In many of these cases the court bases its result on the theory of innocent misrepresentation.1 "At common law the misrepresentation of a material false, though innocent, misrepresentations respecting a cognizable material fact made as of his own knowledge by the other party to the contract. The fraud in such a representation consists in stating as a fact that which is not known positively to be a fact. It is no excuse for making such a statement as of one's own knowledge that it was believed to be true or that the true state of affairs had been forgotten. It is fraud to state a fact as true of one's own knowledge when he has no such knowledge. "This rule has been steadily adhered to in this commonwealth and rests alike on sound policy and on sound legal principles.' Chatham Furnace Co. v. Moffatt, 147 Mass. 403, 404, 18 N. E. 108, 9 Am. St. Rep. 727; Litchfield v. Hutchinson, 117 Mass. 105; Goodwin v. Massachusetts

Loan & Trust Co., 152 Mass. 180, 202, 25 N. E. 100; Adams v. Collin, 196 Mass. 422, 82 N. E. 498; Huntress v. Biodgett, 206 Mass. 318, 324, 92 N. E. 427; Kerr v. Shurtleff, 218 Mass. 167, 171, 172, 105 N. E. 871." Bates v. Cashman, 230 Mass. 167, 119 N. E. 663.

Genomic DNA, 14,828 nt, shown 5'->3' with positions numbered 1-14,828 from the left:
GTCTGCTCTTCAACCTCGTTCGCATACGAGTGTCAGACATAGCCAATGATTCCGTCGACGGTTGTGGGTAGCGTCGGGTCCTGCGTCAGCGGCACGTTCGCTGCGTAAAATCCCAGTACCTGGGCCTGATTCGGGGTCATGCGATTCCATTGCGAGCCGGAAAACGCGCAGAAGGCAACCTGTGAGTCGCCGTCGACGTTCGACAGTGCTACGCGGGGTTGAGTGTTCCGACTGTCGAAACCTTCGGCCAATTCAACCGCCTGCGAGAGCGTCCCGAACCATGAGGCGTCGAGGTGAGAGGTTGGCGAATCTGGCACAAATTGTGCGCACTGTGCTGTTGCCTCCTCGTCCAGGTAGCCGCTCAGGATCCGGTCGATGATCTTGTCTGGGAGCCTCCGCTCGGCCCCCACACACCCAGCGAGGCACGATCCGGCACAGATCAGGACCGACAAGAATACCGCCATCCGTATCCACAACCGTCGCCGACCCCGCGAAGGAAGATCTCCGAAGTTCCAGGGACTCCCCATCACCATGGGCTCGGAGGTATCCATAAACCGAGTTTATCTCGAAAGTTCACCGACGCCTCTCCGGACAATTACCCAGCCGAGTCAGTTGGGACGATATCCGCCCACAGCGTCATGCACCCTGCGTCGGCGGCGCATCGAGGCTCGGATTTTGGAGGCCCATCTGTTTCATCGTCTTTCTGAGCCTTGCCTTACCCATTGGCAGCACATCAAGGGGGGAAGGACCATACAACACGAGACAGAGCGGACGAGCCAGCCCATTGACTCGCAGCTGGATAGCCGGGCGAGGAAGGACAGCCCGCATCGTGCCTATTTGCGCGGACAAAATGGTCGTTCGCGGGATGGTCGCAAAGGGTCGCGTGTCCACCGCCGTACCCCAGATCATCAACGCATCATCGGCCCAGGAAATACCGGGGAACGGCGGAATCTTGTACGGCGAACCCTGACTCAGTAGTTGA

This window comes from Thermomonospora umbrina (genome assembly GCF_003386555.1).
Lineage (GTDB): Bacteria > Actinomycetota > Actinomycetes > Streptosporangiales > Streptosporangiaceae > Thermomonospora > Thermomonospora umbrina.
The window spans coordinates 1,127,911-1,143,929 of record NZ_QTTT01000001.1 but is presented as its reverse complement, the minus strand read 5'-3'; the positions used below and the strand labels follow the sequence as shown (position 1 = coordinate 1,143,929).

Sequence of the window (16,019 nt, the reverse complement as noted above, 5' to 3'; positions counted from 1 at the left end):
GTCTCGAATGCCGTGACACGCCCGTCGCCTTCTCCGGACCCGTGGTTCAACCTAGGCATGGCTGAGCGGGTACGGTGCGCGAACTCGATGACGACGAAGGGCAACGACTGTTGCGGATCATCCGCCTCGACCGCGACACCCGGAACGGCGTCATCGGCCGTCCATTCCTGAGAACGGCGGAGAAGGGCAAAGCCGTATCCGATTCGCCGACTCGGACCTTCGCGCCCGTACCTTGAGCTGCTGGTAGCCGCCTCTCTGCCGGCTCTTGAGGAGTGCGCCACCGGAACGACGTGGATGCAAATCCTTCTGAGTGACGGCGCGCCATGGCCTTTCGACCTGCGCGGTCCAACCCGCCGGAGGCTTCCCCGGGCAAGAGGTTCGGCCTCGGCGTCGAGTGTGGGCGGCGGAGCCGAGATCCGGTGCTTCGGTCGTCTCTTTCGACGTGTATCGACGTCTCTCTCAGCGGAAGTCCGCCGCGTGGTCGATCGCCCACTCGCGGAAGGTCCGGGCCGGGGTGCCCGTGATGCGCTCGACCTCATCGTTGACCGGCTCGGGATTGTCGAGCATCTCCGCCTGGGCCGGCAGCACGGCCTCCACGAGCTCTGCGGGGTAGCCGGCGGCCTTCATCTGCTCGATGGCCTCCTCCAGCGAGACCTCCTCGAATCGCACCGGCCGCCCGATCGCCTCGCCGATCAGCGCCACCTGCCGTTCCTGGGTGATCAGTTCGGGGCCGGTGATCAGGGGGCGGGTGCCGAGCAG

3 This defense can be made at law "under our liberal rules of procedure." Reddington v. Blue, 168 la. 34, 149 N. W. 933 [quoted in Clark v. Northern Pacific Ry. Co., 36 N. D. 503, L. R. A. 1917E, 399, 162 N. W. 400].

4 Denver & Rio Grande R. Co. v. Ptotemy, - Colo. - , 169 Ac. 541; Callan v. Peck, 37 R. I. 227, 91 Atl. 34. See Sec. 149.

5 Denver & Rio Grande R. Co. v. Ptolemy, - Colo. - , 169 Ac. 541.

1 Bates v. Cashman, 230 Mass. 167, 119 N. E. 663; Mooney v. Davis, 75 fact made by one of the parties to a contract, though made by mistake and innocently, if acted on by the opposite party constitutes full knowledge of the facts,2 or by acquiescence for an unreasonable time, especially if third persons are thereby induced to alter their position to their disadvantage.3 Possession of a written contract has been held equivalent to knowledge of its terms even though it was not read.4 While such waiver prevents rescission,5 and prevents the party performing from recovering on a quantum meruit, ignoring the terms of the contract,6 it does not prevent recovery for failure of consideration.7

Mich. 188, 13 Am. St. Rep. 425, 42 N. W. 802; Helvetia Copper Co. v. Hart-Parr Co., 137 Minn. 321, 163 N. W. 665; Clark v. Northern Pacific Ry. Co., 36 N. D. 503, L. R. A. 1917E, 399, 162 N. W. 406.